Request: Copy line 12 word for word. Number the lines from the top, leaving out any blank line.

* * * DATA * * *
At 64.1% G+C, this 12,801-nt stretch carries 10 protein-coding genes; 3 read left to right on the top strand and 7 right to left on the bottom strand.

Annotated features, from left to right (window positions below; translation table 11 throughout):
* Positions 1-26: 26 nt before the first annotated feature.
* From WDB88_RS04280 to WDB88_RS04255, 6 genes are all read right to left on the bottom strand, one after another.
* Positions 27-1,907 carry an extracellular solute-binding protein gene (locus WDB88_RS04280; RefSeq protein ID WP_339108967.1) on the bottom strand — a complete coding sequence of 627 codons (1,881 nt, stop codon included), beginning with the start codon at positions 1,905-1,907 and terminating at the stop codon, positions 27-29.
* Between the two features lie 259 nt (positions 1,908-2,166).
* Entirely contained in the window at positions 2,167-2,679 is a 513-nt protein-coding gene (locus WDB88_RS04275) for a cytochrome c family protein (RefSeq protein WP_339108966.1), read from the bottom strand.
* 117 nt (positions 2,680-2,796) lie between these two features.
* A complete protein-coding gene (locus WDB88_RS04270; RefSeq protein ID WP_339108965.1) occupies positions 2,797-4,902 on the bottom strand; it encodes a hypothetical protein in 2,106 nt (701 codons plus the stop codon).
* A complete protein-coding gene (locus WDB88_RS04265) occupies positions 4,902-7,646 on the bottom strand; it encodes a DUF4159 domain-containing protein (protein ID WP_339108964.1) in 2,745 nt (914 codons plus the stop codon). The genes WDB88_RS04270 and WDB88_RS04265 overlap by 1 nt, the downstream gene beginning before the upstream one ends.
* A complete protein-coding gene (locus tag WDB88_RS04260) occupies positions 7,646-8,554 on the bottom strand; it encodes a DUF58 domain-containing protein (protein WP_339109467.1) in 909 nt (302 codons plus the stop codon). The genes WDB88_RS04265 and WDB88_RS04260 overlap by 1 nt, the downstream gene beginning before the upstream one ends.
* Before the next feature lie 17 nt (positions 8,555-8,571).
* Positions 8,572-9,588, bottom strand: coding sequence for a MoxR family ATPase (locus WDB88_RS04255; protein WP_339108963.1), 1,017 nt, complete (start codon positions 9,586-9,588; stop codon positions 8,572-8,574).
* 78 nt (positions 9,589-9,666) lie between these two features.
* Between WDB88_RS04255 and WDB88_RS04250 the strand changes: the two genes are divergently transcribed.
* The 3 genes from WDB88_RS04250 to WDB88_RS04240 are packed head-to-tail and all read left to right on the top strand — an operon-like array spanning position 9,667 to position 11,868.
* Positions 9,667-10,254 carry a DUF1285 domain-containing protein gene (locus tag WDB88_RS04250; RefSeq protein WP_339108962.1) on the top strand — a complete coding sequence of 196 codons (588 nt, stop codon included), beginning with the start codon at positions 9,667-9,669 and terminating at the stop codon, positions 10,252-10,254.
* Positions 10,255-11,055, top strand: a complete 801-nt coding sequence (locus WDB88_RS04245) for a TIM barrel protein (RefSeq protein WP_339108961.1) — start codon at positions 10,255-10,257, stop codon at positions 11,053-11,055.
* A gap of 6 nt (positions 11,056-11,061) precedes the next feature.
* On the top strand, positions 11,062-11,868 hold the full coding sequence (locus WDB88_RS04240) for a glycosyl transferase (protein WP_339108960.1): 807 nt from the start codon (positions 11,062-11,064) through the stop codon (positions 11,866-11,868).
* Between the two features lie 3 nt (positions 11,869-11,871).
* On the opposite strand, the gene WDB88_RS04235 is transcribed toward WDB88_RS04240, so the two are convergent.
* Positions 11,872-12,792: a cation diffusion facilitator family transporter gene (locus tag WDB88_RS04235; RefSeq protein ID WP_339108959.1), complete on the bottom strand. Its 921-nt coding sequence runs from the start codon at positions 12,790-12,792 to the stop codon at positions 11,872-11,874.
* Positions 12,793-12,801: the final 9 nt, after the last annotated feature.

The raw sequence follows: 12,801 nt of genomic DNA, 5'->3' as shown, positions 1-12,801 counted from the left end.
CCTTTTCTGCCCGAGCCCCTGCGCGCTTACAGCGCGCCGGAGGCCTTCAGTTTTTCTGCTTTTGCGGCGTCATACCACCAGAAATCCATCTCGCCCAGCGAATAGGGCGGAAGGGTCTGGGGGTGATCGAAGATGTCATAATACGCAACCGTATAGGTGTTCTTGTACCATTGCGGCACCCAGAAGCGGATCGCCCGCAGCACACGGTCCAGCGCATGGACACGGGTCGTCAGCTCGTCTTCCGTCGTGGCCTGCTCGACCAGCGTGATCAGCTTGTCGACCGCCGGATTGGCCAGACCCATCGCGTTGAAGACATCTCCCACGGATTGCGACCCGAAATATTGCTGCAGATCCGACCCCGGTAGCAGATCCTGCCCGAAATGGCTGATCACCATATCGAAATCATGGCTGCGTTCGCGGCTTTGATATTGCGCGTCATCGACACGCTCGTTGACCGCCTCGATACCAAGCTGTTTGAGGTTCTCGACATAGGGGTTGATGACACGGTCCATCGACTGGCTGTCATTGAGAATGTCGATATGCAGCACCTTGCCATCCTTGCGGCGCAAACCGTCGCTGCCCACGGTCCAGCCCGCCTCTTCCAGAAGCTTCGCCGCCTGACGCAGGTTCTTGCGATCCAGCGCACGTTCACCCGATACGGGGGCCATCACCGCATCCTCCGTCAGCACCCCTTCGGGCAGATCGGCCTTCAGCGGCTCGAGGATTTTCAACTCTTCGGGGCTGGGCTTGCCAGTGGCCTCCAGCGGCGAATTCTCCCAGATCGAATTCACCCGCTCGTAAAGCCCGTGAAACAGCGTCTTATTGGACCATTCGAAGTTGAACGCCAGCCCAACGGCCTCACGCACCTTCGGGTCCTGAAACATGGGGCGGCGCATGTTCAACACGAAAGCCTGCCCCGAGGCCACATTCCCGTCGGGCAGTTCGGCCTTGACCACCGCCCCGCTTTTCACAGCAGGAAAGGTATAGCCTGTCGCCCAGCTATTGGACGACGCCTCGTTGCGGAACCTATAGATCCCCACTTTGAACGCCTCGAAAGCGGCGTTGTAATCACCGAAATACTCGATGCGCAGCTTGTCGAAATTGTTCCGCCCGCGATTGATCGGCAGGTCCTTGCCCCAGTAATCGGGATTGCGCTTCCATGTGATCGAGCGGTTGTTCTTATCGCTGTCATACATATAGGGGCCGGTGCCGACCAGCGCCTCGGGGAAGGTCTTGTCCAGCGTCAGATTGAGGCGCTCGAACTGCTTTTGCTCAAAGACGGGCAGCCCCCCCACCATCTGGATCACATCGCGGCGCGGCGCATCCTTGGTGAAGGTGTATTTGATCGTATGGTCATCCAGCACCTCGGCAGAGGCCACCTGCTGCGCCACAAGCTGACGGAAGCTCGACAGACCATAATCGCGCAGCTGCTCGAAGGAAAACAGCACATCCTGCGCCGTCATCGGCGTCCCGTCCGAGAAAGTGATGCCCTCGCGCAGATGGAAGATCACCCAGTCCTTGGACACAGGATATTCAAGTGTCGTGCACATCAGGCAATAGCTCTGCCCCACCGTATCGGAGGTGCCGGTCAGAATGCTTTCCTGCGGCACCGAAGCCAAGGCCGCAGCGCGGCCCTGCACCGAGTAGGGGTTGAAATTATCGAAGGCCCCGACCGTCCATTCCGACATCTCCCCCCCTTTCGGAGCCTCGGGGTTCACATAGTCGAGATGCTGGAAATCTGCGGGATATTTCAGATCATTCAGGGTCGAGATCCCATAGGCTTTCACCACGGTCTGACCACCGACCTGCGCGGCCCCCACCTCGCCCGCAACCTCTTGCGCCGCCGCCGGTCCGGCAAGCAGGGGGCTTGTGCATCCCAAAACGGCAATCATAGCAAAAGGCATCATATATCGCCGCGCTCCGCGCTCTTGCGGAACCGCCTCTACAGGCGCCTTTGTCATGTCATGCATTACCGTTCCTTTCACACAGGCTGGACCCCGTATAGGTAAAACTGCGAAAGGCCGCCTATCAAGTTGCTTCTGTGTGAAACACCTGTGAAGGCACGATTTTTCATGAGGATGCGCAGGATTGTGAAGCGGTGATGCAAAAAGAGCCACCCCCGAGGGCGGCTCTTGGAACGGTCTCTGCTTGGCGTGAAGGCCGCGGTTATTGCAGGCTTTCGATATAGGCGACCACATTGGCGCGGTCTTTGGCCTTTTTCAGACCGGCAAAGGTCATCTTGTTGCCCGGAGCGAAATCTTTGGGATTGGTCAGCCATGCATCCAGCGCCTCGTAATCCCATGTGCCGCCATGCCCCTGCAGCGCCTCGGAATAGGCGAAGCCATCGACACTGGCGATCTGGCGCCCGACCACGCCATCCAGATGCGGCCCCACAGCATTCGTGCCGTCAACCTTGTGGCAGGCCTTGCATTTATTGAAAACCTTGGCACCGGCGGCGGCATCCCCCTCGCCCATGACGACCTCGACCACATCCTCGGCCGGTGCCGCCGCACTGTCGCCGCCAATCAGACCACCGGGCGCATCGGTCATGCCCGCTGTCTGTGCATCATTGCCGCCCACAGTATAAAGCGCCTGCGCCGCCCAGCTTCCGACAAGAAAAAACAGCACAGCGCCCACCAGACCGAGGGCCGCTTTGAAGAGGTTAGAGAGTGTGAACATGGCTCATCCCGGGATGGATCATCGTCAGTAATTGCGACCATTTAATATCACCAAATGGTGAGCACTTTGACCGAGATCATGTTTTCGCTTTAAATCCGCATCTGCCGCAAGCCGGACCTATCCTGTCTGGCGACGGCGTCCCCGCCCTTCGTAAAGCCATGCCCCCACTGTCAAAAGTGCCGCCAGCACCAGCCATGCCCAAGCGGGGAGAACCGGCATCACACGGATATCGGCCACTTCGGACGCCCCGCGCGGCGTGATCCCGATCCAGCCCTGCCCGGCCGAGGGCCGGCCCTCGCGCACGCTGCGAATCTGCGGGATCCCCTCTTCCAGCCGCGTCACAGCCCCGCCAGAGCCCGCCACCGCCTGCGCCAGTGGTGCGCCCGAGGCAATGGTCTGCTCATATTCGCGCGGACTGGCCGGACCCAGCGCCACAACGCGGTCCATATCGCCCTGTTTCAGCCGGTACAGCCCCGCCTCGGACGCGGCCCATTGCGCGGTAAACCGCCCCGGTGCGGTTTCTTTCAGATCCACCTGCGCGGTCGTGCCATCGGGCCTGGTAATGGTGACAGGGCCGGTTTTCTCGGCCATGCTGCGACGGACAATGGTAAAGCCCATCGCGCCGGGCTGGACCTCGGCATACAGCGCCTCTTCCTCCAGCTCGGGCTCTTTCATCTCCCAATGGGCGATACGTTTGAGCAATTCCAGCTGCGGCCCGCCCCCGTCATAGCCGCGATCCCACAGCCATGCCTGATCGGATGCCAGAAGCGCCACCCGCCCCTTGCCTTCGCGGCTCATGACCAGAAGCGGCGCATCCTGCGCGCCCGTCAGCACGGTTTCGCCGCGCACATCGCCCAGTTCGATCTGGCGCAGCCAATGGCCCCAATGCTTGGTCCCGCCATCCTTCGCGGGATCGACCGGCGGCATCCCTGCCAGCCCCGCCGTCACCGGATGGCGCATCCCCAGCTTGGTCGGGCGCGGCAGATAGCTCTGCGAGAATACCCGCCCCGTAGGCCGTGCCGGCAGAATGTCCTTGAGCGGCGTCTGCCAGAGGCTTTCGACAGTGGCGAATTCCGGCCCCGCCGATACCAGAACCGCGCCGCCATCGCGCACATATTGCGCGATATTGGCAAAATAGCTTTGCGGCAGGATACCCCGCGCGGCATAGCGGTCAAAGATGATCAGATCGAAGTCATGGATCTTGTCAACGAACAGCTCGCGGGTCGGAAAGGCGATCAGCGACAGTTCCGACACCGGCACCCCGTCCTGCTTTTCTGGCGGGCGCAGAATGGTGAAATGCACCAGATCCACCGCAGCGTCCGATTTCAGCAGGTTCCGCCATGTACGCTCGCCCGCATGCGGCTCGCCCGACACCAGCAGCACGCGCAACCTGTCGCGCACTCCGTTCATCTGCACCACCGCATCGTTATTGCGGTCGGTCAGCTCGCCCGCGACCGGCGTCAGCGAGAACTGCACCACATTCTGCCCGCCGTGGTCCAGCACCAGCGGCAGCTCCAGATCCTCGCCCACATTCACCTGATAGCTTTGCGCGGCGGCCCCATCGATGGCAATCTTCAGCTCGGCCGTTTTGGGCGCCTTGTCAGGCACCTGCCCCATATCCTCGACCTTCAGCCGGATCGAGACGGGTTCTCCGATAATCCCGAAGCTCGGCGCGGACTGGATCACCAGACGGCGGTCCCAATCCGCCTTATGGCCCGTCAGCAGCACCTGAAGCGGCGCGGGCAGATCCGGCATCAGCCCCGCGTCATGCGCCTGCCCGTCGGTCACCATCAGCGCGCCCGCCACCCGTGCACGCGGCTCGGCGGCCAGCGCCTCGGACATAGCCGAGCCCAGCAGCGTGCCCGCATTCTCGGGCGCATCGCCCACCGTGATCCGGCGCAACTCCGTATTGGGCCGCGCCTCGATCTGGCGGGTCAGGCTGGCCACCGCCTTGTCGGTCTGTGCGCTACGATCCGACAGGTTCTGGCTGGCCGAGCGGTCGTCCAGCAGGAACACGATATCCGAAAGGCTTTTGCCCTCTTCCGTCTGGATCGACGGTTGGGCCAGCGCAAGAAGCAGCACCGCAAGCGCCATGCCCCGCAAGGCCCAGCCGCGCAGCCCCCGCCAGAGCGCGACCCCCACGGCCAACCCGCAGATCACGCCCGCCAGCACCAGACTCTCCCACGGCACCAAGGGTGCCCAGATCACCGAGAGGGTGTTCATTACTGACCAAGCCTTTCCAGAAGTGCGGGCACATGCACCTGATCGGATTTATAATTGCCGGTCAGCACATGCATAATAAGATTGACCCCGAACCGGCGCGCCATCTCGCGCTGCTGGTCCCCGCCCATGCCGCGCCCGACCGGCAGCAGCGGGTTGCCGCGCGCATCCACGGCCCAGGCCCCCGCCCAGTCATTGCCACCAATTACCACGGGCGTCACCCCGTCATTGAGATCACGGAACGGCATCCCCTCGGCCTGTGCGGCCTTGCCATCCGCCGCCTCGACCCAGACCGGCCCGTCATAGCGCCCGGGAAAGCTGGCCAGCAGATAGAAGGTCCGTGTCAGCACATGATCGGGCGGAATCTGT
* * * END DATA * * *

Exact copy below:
* Before the next feature lie 17 nt (positions 8,555-8,571).